In case you missed it, an op-ed by Ned Ryun was featured in The American Spectator recently that tackles the fundamental question about how the GOP approaches voter contact.
“…the biggest gap we have with regard to databases and technology is not on the technical side. The real issue is whether the right will accept the idea that data and technology should be so integrated into our decision making, get-out-the-vote operations, and messaging efforts, that it becomes a part of our DNA.”
“Despite these disadvantages, the GOP can make up the data and technology gap in a relatively short time. There are naysayers, but I believe that with the right investment, the hole could be closed in less than a year. There is real talent on the right that can build the necessary tools. The fundamental question is whether conservative leaders will truly commit not only to gathering the data and building the tools, but to actually implementing them on a wide enough scale to make an impact. The best technology in the world means nothing until it can be placed in the hands of tens of thousands of grassroots activists.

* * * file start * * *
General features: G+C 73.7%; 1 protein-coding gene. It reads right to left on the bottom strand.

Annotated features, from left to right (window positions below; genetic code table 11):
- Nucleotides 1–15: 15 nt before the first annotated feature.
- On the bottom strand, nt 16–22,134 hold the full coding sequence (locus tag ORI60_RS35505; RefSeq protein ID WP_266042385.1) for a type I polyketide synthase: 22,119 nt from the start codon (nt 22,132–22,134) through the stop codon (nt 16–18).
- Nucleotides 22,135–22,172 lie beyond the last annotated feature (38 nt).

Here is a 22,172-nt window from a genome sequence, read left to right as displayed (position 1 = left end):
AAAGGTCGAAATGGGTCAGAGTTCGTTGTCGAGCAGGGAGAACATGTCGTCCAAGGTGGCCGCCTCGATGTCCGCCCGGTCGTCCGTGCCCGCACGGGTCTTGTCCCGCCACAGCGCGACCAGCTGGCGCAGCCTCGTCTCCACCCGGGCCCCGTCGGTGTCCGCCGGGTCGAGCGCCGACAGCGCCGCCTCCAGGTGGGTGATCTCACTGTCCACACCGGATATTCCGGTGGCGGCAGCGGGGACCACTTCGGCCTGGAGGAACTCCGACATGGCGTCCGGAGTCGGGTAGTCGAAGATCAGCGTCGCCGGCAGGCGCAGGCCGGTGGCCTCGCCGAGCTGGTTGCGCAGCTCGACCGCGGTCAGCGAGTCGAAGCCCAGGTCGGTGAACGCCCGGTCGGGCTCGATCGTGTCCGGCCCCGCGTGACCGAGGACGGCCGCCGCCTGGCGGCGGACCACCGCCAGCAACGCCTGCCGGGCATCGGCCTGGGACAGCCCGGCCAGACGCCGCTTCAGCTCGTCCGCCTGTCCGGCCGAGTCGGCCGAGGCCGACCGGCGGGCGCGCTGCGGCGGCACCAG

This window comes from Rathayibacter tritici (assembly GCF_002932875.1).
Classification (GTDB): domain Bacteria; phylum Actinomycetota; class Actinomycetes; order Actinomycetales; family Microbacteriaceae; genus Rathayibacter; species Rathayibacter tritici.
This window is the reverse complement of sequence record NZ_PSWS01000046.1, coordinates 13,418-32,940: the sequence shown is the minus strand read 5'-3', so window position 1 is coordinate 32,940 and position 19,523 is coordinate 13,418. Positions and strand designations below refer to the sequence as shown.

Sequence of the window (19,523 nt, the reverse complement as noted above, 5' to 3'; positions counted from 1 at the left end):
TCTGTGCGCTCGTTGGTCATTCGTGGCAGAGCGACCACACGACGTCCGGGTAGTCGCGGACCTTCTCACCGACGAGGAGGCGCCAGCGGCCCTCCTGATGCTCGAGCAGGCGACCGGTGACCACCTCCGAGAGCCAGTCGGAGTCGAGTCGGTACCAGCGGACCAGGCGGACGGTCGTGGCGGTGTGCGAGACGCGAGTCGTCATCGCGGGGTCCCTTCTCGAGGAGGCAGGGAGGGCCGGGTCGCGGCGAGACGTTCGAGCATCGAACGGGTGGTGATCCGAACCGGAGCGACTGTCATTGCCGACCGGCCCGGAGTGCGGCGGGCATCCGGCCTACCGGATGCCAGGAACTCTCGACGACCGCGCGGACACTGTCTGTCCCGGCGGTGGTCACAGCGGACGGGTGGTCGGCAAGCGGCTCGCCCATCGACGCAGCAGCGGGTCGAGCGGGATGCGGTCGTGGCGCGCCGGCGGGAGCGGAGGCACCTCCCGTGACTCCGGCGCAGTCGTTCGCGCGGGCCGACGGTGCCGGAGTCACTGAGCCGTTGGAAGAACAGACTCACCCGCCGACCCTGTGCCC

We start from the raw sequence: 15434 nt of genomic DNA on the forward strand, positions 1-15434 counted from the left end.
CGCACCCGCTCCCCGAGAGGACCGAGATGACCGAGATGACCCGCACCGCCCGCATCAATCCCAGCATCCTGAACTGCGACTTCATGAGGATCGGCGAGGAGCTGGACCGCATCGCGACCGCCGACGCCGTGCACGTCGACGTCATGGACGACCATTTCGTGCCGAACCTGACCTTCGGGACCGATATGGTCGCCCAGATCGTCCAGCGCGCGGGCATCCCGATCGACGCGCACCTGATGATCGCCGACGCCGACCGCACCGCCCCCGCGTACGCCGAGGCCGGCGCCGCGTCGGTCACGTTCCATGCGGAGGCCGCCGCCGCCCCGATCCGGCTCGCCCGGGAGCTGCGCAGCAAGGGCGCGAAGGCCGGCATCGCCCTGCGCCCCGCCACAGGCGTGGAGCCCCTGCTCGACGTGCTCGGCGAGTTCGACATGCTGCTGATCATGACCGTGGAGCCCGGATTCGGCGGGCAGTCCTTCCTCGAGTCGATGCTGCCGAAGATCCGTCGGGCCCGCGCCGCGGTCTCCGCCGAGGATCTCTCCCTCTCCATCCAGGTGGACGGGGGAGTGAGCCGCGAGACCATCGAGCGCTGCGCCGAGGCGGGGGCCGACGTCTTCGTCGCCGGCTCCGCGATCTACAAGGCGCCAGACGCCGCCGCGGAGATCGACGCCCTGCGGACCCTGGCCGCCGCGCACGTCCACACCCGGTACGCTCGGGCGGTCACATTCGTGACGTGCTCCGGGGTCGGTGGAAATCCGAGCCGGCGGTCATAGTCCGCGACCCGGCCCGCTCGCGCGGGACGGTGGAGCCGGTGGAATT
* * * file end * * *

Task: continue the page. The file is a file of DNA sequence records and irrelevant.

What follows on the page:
“Technology is important. But being there is far more important. And by “there,” I mean in local communities every day, for years.
“Those on the left were in communities, developing personal relationships, giving a face and a human touch to everything they were working on, and quite frankly, showing that they care (the cynic would say their caring has ulterior motives, but at least they’re doing something). This last lesson is critical to understand: While we do live in the 21st century, with all its amazing technology, we are still social creatures who crave personal relationships, desire special attention, and want to know that we are unique. All the tools in the world won’t ever change this fundamental part of the human equation—though data, information, and technology can certainly reinforce it when applied properly.
Like what Ned’s saying? Sign up for a demo of Voter Gravity today to see how we are working to close the technology divide.